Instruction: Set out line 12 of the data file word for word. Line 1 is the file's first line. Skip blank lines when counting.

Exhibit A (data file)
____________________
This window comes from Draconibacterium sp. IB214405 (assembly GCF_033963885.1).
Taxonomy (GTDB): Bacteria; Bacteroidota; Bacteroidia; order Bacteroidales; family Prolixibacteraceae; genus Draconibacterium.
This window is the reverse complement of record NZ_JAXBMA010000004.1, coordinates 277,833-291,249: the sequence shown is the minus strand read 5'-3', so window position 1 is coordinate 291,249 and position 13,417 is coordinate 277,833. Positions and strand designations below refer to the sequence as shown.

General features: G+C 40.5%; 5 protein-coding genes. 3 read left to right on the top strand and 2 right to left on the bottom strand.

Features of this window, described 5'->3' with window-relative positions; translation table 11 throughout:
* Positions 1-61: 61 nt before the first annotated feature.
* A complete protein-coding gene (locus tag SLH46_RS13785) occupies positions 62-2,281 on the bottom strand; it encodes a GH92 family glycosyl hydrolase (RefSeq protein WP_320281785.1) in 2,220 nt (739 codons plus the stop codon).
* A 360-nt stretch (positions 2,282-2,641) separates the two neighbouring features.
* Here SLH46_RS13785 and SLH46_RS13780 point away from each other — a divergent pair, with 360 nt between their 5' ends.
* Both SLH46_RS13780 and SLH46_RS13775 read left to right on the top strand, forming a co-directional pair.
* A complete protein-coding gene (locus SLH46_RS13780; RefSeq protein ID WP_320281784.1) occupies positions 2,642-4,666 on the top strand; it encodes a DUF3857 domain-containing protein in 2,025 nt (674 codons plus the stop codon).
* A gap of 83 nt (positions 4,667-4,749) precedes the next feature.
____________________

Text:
* A gap of 83 nt (positions 4,667-4,749) precedes the next feature.